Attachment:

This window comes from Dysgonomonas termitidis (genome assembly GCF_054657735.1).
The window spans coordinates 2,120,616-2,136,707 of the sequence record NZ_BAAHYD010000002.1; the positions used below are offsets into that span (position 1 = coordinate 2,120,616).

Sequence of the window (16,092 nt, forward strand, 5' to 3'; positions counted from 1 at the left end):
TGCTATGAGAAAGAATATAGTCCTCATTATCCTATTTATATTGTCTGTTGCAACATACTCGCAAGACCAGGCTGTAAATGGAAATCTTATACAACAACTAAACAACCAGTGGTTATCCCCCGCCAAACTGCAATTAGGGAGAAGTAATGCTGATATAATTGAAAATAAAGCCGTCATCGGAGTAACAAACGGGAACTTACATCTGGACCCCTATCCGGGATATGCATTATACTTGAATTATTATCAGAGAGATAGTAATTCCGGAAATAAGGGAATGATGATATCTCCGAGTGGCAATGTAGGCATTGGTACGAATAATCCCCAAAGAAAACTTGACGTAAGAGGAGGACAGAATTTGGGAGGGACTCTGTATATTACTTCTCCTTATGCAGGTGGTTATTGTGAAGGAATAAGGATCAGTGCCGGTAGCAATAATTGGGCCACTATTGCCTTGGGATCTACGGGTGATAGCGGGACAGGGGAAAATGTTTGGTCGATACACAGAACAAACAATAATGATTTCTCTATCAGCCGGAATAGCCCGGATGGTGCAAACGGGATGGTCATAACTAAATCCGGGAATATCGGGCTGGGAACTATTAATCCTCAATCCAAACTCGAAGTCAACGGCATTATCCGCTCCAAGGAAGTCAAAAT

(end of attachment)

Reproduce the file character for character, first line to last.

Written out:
This window comes from Dysgonomonas termitidis (genome assembly GCF_054657735.1).
The window spans coordinates 2,120,616-2,136,707 of the sequence record NZ_BAAHYD010000002.1; the positions used below are offsets into that span (position 1 = coordinate 2,120,616).

Sequence of the window (16,092 nt, forward strand, 5' to 3'; positions counted from 1 at the left end):
TGCTATGAGAAAGAATATAGTCCTCATTATCCTATTTATATTGTCTGTTGCAACATACTCGCAAGACCAGGCTGTAAATGGAAATCTTATACAACAACTAAACAACCAGTGGTTATCCCCCGCCAAACTGCAATTAGGGAGAAGTAATGCTGATATAATTGAAAATAAAGCCGTCATCGGAGTAACAAACGGGAACTTACATCTGGACCCCTATCCGGGATATGCATTATACTTGAATTATTATCAGAGAGATAGTAATTCCGGAAATAAGGGAATGATGATATCTCCGAGTGGCAATGTAGGCATTGGTACGAATAATCCCCAAAGAAAACTTGACGTAAGAGGAGGACAGAATTTGGGAGGGACTCTGTATATTACTTCTCCTTATGCAGGTGGTTATTGTGAAGGAATAAGGATCAGTGCCGGTAGCAATAATTGGGCCACTATTGCCTTGGGATCTACGGGTGATAGCGGGACAGGGGAAAATGTTTGGTCGATACACAGAACAAACAATAATGATTTCTCTATCAGCCGGAATAGCCCGGATGGTGCAAACGGGATGGTCATAACTAAATCCGGGAATATCGGGCTGGGAACTATTAATCCTCAATCCAAACTCGAAGTCAACGGCATTATCCGCTCCAAGGAAGTCAAAAT